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posted by mrpg on Monday July 24 2017, @05:40AM   Printer-friendly
from the who-watches-the-watchers dept.

Last August, after being alerted by GitHub's security team that the certificate authority WoSign had errantly issued a certificate for a GitHub domain to someone other than GitHub, Google began an investigation in collaboration with the Mozilla Foundation and a group of security professionals into the company's certificate issuance practices. The investigation uncovered a pattern of bad practices at WoSign and its subsidiary StartCom dating back to the spring of 2015. As a result, Google moved last October to begin distrusting new certificates issued by the two companies, stating "Google has determined that two CAs, WoSign and StartCom, have not maintained the high standards expected of CAs and will no longer be trusted by Google Chrome."

WoSign (based in Shenzen, China) and StartCom (based in Eliat, Israel) are among the few low-cost certificate providers who've offered wildcard certificates. StartCom's StartSSL offers free Class 1 certificates, and $60-per-year wildcard certificates—allowing the use of a single certificate on multiple subdomains with a single confirmation. This made the service wildly popular. But bugs in WoSign's software allowed a number of misregistrations of certificates. One bug allowed someone with control of a subdomain to claim control of the whole root domain for certificates. The investigation also found that WoSign was backdating the SSL certificates it issued to get around the deadline set for certificate authorities to stop issuing SHA-1 SSL certificates by January 1, 2016. WoSign continued to issue the less secure SHA-1 SSL certificates well into 2016.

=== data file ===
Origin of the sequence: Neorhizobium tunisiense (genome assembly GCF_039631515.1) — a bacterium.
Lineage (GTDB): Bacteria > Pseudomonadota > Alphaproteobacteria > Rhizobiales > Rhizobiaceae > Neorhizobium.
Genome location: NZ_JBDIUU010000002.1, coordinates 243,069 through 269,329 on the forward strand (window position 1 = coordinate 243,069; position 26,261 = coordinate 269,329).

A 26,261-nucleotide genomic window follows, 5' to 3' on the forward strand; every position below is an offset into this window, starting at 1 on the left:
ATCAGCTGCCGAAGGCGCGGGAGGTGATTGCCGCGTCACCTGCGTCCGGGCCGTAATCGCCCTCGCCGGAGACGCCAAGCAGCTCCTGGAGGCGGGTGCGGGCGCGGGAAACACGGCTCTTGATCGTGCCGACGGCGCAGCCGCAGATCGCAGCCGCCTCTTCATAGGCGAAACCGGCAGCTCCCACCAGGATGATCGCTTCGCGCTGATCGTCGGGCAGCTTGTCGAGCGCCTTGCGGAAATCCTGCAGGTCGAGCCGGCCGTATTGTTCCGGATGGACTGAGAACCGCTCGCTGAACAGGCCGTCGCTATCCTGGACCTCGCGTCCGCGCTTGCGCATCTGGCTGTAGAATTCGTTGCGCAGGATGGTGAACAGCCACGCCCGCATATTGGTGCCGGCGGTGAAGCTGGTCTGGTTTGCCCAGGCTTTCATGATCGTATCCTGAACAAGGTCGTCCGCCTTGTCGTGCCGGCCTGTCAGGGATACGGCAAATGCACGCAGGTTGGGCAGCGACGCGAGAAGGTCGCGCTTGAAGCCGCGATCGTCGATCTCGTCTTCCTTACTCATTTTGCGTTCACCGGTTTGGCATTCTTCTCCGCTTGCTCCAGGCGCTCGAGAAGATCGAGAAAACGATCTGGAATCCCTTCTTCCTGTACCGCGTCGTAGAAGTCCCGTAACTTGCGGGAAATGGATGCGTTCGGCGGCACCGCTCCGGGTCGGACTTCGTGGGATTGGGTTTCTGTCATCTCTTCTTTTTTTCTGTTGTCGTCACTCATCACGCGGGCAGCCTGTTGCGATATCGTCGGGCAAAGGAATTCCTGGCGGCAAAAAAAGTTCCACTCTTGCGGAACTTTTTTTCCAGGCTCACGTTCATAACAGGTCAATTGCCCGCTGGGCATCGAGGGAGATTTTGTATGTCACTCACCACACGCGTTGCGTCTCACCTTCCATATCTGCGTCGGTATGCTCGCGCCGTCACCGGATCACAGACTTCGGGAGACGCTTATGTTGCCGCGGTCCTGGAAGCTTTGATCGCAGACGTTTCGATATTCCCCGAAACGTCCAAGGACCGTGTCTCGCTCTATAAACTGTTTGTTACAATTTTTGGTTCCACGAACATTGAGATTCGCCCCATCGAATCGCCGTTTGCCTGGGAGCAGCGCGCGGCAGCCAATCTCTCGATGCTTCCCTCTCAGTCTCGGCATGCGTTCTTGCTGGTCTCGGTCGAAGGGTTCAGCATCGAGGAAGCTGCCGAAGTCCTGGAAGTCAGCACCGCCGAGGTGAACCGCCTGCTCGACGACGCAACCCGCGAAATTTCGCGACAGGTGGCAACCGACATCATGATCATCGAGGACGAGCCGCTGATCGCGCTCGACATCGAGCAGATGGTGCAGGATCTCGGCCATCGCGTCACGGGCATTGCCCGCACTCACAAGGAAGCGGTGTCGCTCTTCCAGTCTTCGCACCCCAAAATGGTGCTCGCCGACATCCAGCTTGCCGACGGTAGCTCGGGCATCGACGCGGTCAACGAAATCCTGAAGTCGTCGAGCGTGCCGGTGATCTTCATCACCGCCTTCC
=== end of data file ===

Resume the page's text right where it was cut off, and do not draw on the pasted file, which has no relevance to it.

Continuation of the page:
Source: Google drops the boom on WoSign, StartCom certs for good

Previously:
Heads Roll as Qihoo 360 Moves to End Wosign, Startcom Certificate Row
Game Over for WoSign and StartCom Certificate Authorities?


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  • (Score: 4, Interesting) by shipofgold on Monday July 24 2017, @12:04PM (3 children)

    by shipofgold (4696) on Monday July 24 2017, @12:04PM (#543641)

    While I understand the need to make WWW surfing easy for the unwashed masses, I would like for the browsers to include an option that by default distrusts all certificates until I can verify them and add them to a white list.

    This is similar to SSH's known_hosts list.

    The first time I surf to a site, I am presented with the certificate (including the CA who signed it) and can decide for myself whether I want to trust it.

    I just did a count of CAs in Chrome 58 and there are almost 100 listed. Any of these could issue a rogue certificate for my bank and the browser would accept it without a blink. I can't find a "remove" button to delete CAs I don't want in Chrome...since Google blessed it, I need to accept it I guess. I can explicitly distrust their certs, but then I can't see who is trusted and who is not.

    I agree that not everybody wants to go through the hassle of accepting every certificate, and exporting/importing the accepted list across computers and across browsers can be quite a hassle if you have multiple devices, but it is an option that is simple to implement and will allow those who want it.

    Most certificates will be easy to accept since I am not planning to give that site my information...just surf their info. Other sites like my bank I want to give extra scrutiny to make sure I am talking to who I think I am talking to.

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  • (Score: 0) by Anonymous Coward on Monday July 24 2017, @12:06PM (2 children)

    by Anonymous Coward on Monday July 24 2017, @12:06PM (#543642)

    First thing I would get rid of are all CAs from China, Russia, Middle East and Africa.

    If I encounter a WWW site signed by one of these CAs, give me the scary warning and I will decide to click through or not.

    • (Score: 0) by Anonymous Coward on Monday July 24 2017, @01:52PM

      by Anonymous Coward on Monday July 24 2017, @01:52PM (#543679)

      Yeah. Only trust 'merican authorities. Can't trust the damn ruskies or chiners...

    • (Score: 0) by Anonymous Coward on Monday July 24 2017, @03:53PM

      by Anonymous Coward on Monday July 24 2017, @03:53PM (#543734)

      This message brought to you by "The NSA". When you want national security you know who not to call.